Several Different Fungal Hybrids Cause Human Disease.<p>Hybrid fungi that can cause infections in humans are well known to occur in several different lineages of single-celled fungi known as yeasts. Notable examples include multiple different species of <a href="https://doi.org/10.1002/yea.3242" target="_blank">yeast hybrids</a> that cause the human diseases <a href="https://rarediseases.info.nih.gov/diseases/6218/cryptococcosis" target="_blank">cryptococcosis</a> and <a href="https://www.cdc.gov/fungal/diseases/candidiasis/index.html" target="_blank">candidiasis</a>. Although pathogenic yeast hybrids are well known, our discovery that the <em>A. latus</em> pathogen is a hybrid is a first for molds that cause disease in humans.</p>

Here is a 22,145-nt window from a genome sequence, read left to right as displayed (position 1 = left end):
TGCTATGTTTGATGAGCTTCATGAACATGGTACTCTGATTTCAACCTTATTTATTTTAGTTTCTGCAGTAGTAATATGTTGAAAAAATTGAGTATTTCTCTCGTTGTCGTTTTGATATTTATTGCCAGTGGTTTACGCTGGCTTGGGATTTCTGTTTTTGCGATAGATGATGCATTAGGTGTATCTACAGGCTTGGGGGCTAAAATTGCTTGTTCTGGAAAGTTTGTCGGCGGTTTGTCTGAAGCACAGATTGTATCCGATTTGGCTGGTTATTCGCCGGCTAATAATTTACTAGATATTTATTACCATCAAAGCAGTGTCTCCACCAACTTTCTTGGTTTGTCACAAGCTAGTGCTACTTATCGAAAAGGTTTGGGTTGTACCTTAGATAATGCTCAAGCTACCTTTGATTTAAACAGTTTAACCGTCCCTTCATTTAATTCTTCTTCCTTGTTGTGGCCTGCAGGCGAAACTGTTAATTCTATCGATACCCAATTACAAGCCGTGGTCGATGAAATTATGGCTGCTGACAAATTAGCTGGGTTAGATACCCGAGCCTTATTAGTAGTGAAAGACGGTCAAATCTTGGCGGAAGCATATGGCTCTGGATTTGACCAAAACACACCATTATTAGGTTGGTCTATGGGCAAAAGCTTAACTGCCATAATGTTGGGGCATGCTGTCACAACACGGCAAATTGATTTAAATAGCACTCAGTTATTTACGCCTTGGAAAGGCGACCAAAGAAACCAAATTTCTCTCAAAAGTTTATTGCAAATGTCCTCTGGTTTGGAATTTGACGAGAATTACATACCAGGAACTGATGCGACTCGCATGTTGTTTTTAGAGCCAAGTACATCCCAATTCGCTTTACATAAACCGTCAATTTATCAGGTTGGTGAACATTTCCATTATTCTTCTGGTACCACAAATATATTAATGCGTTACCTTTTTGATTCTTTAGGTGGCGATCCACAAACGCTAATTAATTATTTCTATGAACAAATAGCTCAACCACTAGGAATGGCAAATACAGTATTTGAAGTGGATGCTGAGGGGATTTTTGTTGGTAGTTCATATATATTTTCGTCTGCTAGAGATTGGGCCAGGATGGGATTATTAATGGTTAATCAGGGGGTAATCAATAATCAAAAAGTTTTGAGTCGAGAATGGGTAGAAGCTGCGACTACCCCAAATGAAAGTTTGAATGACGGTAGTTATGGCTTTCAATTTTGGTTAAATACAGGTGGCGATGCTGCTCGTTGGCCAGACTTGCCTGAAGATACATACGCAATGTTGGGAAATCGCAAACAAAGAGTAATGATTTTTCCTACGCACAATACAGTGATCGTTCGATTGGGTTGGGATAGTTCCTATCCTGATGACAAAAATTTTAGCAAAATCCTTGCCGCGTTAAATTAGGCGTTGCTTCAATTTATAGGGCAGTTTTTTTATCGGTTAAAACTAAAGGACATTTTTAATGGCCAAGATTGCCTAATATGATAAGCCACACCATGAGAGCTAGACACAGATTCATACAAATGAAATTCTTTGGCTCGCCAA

(Left) Candida yeasts live on parts of the human body. Imbalance of microbes on the body can allow these yeasts, some of which are hybrids, to grow and cause infection. (Right) Cryptococcus yeasts, including ones that are hybrids, can cause life-threatening infections in primarily immunocompromised people. Centers for Disease Control and Prevention<p><a href="https://doi.org/10.1371/journal.ppat.1008315" target="_blank">Why certain <em>Aspergillus</em> species are so deadly</a> while others are harmless remains unknown. This may in part be because <a href="https://doi.org/10.1016/j.fbr.2007.02.007" target="_blank">combinations of traits, rather than individual traits</a>, underlie organisms' ability to cause disease. So why then are hybrids frequently associated with human disease? Hybrids inherit genetic material from both parents, which may result in new combinations of traits. This may make them more similar to one parent in some of their characteristics, reflect both parents in others or may differ from both in the rest. It is precisely this mix and match of traits that hybrids have inherited from their parental species that <a href="https://www.nytimes.com/2010/09/14/science/14creatures.html" target="_blank">facilitates their evolutionary success</a>, including their ability to cause disease.</p>